Massachusetts Comprehensive Assessment System
Note that only one of the four questions requires reading the passage. Only two of the four have anything to do with reading comprehension, and even one of these is doubtful. A child does not have to know what quiver means to understand the passage.
Lobel’s fables are lovely little pieces. Seemingly simple, they are actually quite sophisticated. This one has the moral It is always difficult to pose as something one is not.
Third graders enjoy talking about this with their teacher. But the testmakers, in their wisdom, avoid any talk about deep significances. They assess children’s understanding and appreciation of this fable by asking them to identify such arbitrary and even artificial language definitions as a noun and a compound word. Ask yourself: When did knowing what a compound word is enhance or illuminate your life? Noun definitions travel on pretty shaky ground too. I venture to assert that an accomplished reader could get through life just fine without being able to identify either nouns or compound words–if only he didn’t have to pass the MCAS.
It just boggles the mind that the MCAS test writers would single out such extraneous items for a child’s focus. Children learn from everything they encounter. Now, third graders across Massachusetts are left with the indelible mark–stamped on them by the state of Massachusetts–that Arnold Lobel cares a whole lot about compound words. Focusing on language elements such as compound words in the presence of fine literature, distorts and diminishes that literature. Fie on these Standardistas! And fie on the publishers who aid and abet them.
The following is a released item from the Spring 2003 Grade 3 MCAS Reading Test.
The child is instructed to read “The Hen and the Apple Tree,” a selection from Arnold Lobel’s acclaimed Fables. Arnold Lobel is dead and cannot protest this desecration of his work. The publisher who allowed this assault on children’s literature is HarperCollins.
39) In this fable, the wolf is sneaky because he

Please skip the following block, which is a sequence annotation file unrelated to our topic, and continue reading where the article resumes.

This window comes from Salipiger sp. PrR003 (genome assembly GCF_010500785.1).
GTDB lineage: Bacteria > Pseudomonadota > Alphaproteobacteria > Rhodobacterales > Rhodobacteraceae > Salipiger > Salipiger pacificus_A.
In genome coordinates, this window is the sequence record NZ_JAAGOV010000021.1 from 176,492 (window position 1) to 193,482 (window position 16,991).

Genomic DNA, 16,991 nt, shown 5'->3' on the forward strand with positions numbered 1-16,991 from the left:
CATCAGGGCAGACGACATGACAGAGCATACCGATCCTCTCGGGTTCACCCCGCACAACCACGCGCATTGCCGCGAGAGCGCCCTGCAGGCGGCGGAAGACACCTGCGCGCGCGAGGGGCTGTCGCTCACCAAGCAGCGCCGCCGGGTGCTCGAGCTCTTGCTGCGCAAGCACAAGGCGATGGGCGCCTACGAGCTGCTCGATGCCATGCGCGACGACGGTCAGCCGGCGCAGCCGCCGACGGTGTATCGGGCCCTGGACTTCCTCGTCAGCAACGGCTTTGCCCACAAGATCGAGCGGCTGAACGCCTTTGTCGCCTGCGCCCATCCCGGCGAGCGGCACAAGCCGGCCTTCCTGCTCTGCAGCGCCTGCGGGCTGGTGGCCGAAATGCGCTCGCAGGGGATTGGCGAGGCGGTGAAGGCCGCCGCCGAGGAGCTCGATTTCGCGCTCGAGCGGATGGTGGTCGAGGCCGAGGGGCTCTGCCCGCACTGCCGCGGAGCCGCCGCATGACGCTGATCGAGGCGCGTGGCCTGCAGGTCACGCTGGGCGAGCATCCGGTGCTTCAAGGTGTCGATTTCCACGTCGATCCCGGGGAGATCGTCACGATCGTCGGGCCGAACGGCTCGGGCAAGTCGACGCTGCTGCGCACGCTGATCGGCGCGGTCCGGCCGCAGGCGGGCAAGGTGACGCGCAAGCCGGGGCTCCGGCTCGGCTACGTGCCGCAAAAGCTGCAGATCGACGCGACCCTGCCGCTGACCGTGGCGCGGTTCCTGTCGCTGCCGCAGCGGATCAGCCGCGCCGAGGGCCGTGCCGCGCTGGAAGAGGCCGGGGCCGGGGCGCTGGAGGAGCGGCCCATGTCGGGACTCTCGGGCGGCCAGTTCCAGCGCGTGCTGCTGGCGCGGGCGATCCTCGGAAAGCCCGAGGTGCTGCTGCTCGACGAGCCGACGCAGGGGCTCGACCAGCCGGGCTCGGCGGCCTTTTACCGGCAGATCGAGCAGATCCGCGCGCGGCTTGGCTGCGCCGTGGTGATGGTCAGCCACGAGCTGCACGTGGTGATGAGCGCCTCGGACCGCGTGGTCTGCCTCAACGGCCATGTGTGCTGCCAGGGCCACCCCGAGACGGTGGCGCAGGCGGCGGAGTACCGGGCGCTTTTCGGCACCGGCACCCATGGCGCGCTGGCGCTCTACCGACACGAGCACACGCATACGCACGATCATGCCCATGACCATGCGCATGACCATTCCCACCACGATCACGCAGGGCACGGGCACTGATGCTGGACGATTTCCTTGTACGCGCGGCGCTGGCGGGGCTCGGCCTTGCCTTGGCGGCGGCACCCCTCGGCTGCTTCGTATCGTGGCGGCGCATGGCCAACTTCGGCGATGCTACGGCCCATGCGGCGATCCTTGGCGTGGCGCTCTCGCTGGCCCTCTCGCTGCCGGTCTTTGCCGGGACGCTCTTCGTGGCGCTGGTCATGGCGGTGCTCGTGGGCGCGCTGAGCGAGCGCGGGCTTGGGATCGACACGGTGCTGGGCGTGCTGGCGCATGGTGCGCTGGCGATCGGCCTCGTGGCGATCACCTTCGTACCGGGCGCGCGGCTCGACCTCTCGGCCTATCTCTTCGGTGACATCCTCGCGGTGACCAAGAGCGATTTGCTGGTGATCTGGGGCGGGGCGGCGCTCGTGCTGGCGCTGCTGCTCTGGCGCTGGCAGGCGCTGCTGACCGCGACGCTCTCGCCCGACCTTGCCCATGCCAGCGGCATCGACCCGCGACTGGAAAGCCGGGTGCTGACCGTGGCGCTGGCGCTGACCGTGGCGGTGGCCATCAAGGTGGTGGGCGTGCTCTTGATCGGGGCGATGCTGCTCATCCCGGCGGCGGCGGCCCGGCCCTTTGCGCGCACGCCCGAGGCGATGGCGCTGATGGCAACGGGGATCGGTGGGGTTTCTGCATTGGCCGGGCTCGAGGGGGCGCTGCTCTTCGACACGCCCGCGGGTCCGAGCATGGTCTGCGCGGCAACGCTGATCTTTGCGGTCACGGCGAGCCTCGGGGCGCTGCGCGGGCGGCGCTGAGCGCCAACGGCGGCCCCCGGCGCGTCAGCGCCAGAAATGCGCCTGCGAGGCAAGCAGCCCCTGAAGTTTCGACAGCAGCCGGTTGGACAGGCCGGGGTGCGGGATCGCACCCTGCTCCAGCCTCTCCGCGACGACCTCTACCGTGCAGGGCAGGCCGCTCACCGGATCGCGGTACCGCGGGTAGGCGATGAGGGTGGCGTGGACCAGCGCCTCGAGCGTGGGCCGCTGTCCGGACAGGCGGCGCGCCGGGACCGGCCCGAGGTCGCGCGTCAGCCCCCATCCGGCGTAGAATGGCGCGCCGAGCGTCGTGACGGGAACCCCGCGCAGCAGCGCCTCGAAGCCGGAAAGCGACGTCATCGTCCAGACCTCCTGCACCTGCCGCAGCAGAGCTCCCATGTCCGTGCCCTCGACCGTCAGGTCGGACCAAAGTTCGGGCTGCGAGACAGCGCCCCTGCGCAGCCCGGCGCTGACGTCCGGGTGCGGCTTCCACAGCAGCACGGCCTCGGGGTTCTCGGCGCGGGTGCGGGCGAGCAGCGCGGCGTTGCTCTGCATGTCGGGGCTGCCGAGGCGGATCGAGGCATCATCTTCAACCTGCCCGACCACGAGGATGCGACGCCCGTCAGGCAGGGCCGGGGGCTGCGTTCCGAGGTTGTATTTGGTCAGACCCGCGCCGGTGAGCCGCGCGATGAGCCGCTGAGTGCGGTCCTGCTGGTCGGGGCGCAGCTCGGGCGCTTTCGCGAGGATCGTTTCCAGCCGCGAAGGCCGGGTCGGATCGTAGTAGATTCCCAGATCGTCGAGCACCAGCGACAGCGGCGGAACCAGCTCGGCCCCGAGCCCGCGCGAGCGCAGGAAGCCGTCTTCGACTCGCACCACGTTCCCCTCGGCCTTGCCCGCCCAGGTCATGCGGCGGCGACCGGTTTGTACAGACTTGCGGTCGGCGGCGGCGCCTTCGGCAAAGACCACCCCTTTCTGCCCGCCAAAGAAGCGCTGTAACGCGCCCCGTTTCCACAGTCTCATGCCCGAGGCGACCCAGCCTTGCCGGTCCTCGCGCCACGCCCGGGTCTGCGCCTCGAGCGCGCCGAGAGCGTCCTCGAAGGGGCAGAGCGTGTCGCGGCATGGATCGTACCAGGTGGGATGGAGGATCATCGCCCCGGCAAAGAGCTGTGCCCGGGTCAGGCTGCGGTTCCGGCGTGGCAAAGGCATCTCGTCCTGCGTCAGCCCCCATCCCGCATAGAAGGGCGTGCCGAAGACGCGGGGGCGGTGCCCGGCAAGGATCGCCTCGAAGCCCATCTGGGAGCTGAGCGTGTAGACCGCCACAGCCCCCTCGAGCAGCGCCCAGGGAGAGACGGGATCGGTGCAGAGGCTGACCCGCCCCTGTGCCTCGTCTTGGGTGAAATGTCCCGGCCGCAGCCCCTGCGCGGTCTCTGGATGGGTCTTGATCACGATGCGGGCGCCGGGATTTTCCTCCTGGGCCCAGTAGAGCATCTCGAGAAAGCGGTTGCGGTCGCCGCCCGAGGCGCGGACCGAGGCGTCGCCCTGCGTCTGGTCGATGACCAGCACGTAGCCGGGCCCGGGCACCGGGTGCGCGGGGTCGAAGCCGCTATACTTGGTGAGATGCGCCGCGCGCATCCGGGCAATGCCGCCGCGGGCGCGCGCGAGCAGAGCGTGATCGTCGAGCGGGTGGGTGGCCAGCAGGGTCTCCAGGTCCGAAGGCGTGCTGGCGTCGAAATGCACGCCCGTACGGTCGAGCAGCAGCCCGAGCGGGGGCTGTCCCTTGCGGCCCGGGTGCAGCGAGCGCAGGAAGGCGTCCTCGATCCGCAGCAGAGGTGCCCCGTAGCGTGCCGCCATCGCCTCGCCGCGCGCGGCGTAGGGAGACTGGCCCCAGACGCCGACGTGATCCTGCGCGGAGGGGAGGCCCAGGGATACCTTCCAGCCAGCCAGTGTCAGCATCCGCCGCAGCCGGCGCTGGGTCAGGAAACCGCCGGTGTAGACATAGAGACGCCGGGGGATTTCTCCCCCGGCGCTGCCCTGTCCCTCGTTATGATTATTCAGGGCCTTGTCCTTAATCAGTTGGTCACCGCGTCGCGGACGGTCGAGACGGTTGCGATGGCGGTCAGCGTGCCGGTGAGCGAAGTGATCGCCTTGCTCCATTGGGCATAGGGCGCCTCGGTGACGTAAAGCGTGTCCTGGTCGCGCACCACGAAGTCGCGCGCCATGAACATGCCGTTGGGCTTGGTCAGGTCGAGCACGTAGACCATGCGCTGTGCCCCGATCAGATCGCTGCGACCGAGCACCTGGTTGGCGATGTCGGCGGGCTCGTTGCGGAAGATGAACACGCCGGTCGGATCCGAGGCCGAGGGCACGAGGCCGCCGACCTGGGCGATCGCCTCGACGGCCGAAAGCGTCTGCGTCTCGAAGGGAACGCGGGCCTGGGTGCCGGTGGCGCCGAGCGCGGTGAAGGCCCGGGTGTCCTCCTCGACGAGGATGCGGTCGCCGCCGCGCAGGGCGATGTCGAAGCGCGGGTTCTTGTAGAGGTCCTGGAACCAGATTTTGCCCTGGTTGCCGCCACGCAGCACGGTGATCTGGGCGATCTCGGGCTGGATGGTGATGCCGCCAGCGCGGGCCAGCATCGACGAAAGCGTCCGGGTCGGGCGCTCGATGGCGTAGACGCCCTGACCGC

a) goes away hungry.
b) talks to the Hen.
c) slams the window shut.
d) pretends to be a tree.
This item is labeled Reading and Literature Standard 16: Students will identify, analyze, and apply knowledge of the themes, structure, and elements of myths, traditional narratives, and classicial literature and provide evidence from the test to support their understanding.
This is the one reading comprehension question on the test.
40. What is the MAIN reason “The Hen and the Apple Tree” is called a fable?
a) It gives the time and place of the action.
b) It has animals talking to each other, and there is a lesson to learn.
c) It teaches about how trees and animals get along with each other.
d) It tells about something that happened long ago.
This item is labeled Reading and Literature Standard 10: Students will identify, analyze, and apply knowledge of the characteristics of different genres. Clearly, the question has nothing to do with reading comprehension. Either the student has memorized the definition of a fable or he hasn’t.
41. Read the sentence below.
The tree began to quiver and shake. All of its leaves quickly dropped off.
What does quiver mean?
a) to escape
b) to tremble
c) to whisper
d) to sparkle
This item is labeled Language Standard 4: Students will understand and acquire new vocabulary and use it correctly in reading and writing.
42. Read the sentence below:
She saw an apple tree growing in her backyard.
The word backyard is a
a) proper noun.
c) compound word.
This, too, is labeled Language Standard 4. It has nothing to do with reading comprehension.
None of this discussion gets at a very serious issue that gets almost no attention: the impropriety of mining beloved children’s literature for test items. What Massachusetts third graders will ever approach Lobel’s Fables with joy again?